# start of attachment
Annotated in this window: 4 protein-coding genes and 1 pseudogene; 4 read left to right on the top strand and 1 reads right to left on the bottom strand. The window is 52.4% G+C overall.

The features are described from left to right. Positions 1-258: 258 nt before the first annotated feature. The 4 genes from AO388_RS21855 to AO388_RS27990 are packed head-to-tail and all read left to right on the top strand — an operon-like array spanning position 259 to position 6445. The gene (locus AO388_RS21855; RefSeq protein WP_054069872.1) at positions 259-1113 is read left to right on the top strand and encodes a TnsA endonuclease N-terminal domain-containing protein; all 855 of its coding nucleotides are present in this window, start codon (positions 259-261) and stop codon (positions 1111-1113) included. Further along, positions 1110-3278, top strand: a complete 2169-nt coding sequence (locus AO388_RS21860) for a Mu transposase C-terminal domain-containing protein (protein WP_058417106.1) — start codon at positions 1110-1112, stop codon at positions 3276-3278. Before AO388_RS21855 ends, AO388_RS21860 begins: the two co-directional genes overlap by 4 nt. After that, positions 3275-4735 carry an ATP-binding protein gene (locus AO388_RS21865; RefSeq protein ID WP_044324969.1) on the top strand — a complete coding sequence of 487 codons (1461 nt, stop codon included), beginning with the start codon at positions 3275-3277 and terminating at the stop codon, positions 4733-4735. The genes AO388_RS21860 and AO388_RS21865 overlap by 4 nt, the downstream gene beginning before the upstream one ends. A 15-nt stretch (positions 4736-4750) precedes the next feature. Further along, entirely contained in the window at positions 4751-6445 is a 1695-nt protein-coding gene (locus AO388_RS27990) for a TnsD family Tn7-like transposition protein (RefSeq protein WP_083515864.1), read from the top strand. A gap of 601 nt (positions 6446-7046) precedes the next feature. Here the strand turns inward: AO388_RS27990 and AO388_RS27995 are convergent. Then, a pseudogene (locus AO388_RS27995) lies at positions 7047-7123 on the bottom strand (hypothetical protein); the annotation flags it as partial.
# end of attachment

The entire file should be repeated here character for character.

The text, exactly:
Annotated in this window: 4 protein-coding genes and 1 pseudogene; 4 read left to right on the top strand and 1 reads right to left on the bottom strand. The window is 52.4% G+C overall.

The features are described from left to right. Positions 1-258: 258 nt before the first annotated feature. The 4 genes from AO388_RS21855 to AO388_RS27990 are packed head-to-tail and all read left to right on the top strand — an operon-like array spanning position 259 to position 6445. The gene (locus AO388_RS21855; RefSeq protein WP_054069872.1) at positions 259-1113 is read left to right on the top strand and encodes a TnsA endonuclease N-terminal domain-containing protein; all 855 of its coding nucleotides are present in this window, start codon (positions 259-261) and stop codon (positions 1111-1113) included. Further along, positions 1110-3278, top strand: a complete 2169-nt coding sequence (locus AO388_RS21860) for a Mu transposase C-terminal domain-containing protein (protein WP_058417106.1) — start codon at positions 1110-1112, stop codon at positions 3276-3278. Before AO388_RS21855 ends, AO388_RS21860 begins: the two co-directional genes overlap by 4 nt. After that, positions 3275-4735 carry an ATP-binding protein gene (locus AO388_RS21865; RefSeq protein ID WP_044324969.1) on the top strand — a complete coding sequence of 487 codons (1461 nt, stop codon included), beginning with the start codon at positions 3275-3277 and terminating at the stop codon, positions 4733-4735. The genes AO388_RS21860 and AO388_RS21865 overlap by 4 nt, the downstream gene beginning before the upstream one ends. A 15-nt stretch (positions 4736-4750) precedes the next feature. Further along, entirely contained in the window at positions 4751-6445 is a 1695-nt protein-coding gene (locus AO388_RS27990) for a TnsD family Tn7-like transposition protein (RefSeq protein WP_083515864.1), read from the top strand. A gap of 601 nt (positions 6446-7046) precedes the next feature. Here the strand turns inward: AO388_RS27990 and AO388_RS27995 are convergent. Then, a pseudogene (locus AO388_RS27995) lies at positions 7047-7123 on the bottom strand (hypothetical protein); the annotation flags it as partial.